It's a frustrating grey area, said West Island pediatrician Dr. Mitchell Shiller, saying parents are being "tossed between two physicians."
Overall, however, Shiller said he thinks the guidelines prepared for doctors by the government are good.
"They can't in one document list every single example or case," Shiller allowed, describing the case of a patient who was recently diagnosed with anorexia nervosa as "an example where she shouldn't go to school because she's doing family-based therapy at home."
Shiller also recommended his patient, 11-year-old Zoe Newton, stay away from the classroom environment as a precaution. Zoe was born with a rare genetic mutation described by her mother, Emanuelle Dagenais, as "kind of like a locked-in syndrome - but she's smart as a whip."
Despite the risks, Dagenais expressed ambivalence about keeping her bright girl home "because there is a certain benefit to going to school," she said.
Zoe Newton (centre) was given an exemption, but her siblings Liam and Kaylie will attend school on their doctor's advice.
And what to do about Zoe's younger brother and sister? They'll attend their school in the West Island because Shiller determined the risk to Zoe right now is low. Dagenais credited Shiller with putting her at ease, explaining that they'll adjust their strategy if the situation in Quebec deteriorates.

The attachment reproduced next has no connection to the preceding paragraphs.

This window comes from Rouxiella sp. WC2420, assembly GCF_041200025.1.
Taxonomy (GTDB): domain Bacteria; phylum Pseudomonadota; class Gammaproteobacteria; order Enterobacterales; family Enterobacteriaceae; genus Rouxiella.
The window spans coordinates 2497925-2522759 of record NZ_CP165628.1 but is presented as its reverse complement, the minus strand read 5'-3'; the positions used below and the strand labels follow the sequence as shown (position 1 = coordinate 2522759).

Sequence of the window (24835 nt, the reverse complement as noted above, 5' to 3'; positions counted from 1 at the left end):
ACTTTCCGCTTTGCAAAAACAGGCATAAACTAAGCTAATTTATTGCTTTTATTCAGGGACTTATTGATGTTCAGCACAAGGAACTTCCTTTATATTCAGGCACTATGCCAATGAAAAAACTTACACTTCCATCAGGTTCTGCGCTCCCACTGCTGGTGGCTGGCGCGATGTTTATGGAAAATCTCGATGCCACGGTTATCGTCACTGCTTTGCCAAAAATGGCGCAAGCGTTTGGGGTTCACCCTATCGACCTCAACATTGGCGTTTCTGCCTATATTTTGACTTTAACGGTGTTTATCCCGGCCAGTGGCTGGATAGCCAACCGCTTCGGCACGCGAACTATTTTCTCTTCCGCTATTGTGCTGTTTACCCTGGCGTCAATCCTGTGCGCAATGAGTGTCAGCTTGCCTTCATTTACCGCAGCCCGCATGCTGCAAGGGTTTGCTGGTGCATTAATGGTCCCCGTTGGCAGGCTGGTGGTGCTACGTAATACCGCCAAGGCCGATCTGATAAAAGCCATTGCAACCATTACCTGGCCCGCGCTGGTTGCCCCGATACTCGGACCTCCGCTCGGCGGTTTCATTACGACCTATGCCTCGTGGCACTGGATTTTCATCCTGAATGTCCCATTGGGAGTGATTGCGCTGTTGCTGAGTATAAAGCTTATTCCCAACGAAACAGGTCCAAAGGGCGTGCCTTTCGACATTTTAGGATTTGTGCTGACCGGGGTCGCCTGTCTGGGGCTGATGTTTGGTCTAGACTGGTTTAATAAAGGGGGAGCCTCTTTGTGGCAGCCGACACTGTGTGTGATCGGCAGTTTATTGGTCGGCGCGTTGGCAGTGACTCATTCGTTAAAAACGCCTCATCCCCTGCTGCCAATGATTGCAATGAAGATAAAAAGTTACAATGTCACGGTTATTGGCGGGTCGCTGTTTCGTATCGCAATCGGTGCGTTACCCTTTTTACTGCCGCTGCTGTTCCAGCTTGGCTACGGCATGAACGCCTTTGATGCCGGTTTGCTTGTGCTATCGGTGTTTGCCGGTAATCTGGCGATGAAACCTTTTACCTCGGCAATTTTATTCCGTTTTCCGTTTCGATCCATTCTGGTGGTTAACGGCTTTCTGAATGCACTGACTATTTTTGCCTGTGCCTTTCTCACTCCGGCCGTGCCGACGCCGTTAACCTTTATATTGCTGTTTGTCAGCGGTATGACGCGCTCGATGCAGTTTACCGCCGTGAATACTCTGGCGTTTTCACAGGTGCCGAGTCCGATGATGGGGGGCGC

"I'm not panicked," Dagenais said. "I'm ambivalent and confused, as so many parents are."
WHAT DO PARENTS NEED TO KNOW? TWO SPECIALISTS WEIGH IN
There are two sides to the argument over medical exemptions, said Dr. Earl Rubin, division director of pediatric infectious diseases at the Montreal Children's Hospital.
"Speaking as an anxious parent, I get where they're coming from, but they need to be reassured in terms of what is the true risk that's involved," he said, adding that the situation calls for discussion, education, assessments of the underlying health conditions and the school environment.
"Together, you come to a rational, reasonable response. It's difficult – no question about it," he said.
If the child goes to a school with adequate distancing, hand hygiene and hopefully, mask-wearing, the risks are very low, he said.
And right now, Rubin added, Quebec is not reporting a high level of community spread – but if that changes, so will the risk.
Many parents are very concerned, and that's an entirely understandable reaction, said Shiller.
"We've all been told to wear masks, distance and restrict our contact with others. Now, all of a sudden, they say you can send your precious child to class with 30 other kids," he said.
It can be jarring, but Shiller said the vast majority of children can attend school safely.
While there is still a great deal to learn about COVID-19 with new studies and data emerging every day, there is a lot they do know, the pediatrician concluded, providing a few examples:
- there are individual cases of children affected by COVID-19, but there is "no area, no city, jurisdiction in the world" where kids have been severely affected by this illness.
- current evidence shows COVID-19 doesn't cause worse respiratory problems for kids than generally seen with a cold or flu. If they went to school last year, Shiller said, they can go again this year.
- most studies show transmission within households is only at 10-25 per cent. Though a sick person should try and isolate, current data demonstrate the chance another family member will catch it from them, "is one in 10 or one in four."
- recent studies suggest kids ten and older don't get very sick from the virus, but they can spread it.
- the younger they are, the less likely they are to transmit the virus to others.